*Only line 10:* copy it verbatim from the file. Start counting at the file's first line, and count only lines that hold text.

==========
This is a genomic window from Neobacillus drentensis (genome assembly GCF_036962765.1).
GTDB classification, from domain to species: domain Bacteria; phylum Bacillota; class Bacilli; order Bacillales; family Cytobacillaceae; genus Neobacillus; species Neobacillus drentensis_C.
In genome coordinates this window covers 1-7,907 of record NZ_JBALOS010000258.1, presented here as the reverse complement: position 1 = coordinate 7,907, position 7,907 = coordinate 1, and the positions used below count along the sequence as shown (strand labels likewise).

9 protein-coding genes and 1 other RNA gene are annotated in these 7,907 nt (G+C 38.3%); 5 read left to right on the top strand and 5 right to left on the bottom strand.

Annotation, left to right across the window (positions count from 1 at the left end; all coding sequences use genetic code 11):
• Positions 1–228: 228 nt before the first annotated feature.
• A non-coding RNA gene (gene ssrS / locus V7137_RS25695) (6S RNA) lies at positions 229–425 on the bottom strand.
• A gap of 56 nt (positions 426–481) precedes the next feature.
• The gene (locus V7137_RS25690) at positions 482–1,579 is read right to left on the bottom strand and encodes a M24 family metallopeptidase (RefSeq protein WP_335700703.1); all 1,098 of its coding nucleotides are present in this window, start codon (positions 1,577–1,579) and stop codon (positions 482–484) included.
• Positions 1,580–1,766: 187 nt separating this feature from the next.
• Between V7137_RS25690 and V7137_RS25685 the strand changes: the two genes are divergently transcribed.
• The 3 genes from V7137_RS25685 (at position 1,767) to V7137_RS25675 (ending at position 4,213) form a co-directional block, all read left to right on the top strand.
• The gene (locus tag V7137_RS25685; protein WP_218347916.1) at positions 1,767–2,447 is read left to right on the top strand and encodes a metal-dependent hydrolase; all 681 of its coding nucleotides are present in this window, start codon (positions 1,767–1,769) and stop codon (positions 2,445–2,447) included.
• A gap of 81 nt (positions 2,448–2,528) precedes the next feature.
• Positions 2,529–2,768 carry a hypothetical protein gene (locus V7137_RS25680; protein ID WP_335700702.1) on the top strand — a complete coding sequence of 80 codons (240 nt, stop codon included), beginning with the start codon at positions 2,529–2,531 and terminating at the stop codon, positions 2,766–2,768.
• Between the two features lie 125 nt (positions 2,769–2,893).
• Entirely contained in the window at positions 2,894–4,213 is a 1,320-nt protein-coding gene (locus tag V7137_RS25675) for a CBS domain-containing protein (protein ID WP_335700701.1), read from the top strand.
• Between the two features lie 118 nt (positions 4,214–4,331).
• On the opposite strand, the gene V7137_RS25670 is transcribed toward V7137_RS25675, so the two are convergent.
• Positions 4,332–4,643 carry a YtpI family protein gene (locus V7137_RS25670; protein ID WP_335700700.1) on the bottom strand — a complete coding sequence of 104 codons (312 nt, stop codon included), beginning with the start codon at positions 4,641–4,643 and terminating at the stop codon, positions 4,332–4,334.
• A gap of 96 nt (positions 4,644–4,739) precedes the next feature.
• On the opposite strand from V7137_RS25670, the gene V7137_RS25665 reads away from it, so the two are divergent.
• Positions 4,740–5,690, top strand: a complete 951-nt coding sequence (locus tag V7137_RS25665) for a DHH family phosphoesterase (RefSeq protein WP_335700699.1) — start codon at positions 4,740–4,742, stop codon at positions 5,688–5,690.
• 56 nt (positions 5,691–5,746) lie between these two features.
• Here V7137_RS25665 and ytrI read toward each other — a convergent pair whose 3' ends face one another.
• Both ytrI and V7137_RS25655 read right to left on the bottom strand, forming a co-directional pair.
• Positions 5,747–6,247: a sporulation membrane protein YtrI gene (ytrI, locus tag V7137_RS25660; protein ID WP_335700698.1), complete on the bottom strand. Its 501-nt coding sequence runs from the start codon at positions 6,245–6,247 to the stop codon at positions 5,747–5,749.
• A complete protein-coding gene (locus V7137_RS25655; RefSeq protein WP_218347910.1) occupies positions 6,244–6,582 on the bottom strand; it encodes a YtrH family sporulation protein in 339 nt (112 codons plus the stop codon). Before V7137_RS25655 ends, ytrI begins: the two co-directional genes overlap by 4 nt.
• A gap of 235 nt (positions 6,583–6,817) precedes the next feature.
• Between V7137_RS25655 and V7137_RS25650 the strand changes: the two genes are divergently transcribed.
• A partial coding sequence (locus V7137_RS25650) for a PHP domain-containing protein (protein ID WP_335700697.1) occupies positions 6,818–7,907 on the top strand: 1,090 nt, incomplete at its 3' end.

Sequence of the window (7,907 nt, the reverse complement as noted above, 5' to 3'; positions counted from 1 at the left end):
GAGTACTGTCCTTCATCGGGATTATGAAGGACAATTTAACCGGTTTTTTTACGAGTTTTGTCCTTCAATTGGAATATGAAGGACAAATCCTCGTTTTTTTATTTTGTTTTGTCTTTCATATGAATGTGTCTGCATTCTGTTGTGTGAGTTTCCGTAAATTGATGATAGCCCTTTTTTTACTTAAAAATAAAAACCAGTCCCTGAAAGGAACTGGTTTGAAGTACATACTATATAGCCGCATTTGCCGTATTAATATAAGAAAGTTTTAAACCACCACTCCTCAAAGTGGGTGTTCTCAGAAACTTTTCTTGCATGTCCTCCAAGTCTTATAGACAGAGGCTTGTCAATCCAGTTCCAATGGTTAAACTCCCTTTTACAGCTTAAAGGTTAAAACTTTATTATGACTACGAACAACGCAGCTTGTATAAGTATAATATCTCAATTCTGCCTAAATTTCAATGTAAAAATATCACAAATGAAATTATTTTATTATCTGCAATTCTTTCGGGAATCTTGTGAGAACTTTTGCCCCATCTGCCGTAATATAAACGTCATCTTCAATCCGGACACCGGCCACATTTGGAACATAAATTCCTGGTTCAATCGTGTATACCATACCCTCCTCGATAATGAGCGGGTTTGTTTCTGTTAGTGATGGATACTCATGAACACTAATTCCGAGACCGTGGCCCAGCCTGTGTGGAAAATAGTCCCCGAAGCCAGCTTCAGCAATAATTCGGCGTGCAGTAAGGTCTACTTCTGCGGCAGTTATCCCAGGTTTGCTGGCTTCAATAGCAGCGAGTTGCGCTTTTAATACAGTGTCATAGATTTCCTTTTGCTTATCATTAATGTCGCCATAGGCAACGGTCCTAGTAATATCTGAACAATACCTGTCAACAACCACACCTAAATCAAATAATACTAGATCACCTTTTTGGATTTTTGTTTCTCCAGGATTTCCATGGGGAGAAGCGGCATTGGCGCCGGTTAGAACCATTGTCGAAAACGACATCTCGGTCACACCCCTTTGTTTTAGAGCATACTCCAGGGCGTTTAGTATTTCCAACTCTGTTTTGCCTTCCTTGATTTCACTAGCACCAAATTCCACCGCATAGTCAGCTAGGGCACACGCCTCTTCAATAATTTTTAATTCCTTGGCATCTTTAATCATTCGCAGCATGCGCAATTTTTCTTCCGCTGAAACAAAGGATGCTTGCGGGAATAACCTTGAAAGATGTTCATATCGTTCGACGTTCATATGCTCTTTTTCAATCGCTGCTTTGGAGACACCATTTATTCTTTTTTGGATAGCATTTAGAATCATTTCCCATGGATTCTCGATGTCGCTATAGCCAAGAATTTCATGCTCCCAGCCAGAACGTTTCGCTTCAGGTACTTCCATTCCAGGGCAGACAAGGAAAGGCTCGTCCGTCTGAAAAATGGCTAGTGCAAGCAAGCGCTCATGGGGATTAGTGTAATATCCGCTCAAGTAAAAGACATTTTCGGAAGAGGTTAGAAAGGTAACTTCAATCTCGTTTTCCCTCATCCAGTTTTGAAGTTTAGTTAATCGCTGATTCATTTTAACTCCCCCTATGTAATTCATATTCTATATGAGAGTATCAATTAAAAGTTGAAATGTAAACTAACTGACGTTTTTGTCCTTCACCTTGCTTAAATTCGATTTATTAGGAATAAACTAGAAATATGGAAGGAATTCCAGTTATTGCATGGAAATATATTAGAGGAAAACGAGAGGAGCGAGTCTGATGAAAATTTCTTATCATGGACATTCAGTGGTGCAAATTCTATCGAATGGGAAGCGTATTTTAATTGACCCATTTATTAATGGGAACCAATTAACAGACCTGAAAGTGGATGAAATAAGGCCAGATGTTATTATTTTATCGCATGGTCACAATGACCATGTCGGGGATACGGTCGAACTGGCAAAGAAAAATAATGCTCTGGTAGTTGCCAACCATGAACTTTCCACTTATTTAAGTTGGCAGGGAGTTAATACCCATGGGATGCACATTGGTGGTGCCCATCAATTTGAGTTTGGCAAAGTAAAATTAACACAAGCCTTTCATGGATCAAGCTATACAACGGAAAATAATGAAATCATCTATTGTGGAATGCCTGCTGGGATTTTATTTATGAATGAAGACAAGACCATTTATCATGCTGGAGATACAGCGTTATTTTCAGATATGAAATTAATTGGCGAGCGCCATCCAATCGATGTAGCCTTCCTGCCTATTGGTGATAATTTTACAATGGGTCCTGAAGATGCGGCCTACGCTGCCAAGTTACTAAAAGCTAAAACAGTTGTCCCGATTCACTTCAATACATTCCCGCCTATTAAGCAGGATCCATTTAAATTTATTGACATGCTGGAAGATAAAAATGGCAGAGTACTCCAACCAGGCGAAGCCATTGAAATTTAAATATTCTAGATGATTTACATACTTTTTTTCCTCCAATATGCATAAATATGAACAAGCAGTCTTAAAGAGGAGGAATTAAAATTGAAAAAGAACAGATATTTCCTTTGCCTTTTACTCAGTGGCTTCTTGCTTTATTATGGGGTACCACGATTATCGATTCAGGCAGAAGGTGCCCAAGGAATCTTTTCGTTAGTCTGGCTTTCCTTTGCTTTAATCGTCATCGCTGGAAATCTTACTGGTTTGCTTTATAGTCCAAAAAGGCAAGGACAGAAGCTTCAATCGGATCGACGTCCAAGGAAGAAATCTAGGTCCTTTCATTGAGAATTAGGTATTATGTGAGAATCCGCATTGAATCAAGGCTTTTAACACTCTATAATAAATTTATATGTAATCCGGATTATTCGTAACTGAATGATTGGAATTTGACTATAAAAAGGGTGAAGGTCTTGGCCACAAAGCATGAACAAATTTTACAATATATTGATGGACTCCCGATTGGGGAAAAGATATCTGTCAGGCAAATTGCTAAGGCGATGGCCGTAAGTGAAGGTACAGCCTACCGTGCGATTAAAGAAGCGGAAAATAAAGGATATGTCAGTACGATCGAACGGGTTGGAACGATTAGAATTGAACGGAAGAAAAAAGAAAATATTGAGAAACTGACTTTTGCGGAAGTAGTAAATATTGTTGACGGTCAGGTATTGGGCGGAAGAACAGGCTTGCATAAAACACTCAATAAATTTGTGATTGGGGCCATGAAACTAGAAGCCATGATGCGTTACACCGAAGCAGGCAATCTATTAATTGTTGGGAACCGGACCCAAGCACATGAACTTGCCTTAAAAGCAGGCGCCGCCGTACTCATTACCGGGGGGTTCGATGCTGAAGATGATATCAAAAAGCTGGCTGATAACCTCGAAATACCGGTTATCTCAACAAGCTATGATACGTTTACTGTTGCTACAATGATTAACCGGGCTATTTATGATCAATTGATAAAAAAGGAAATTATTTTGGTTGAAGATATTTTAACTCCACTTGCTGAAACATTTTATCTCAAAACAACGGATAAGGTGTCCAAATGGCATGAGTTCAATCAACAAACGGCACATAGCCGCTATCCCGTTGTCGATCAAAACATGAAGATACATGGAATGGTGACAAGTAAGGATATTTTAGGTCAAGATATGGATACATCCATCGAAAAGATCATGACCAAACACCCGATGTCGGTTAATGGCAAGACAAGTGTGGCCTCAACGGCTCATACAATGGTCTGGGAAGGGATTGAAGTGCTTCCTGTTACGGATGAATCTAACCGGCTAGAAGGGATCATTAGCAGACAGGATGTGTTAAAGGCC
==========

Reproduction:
• Positions 1,580–1,766: 187 nt separating this feature from the next.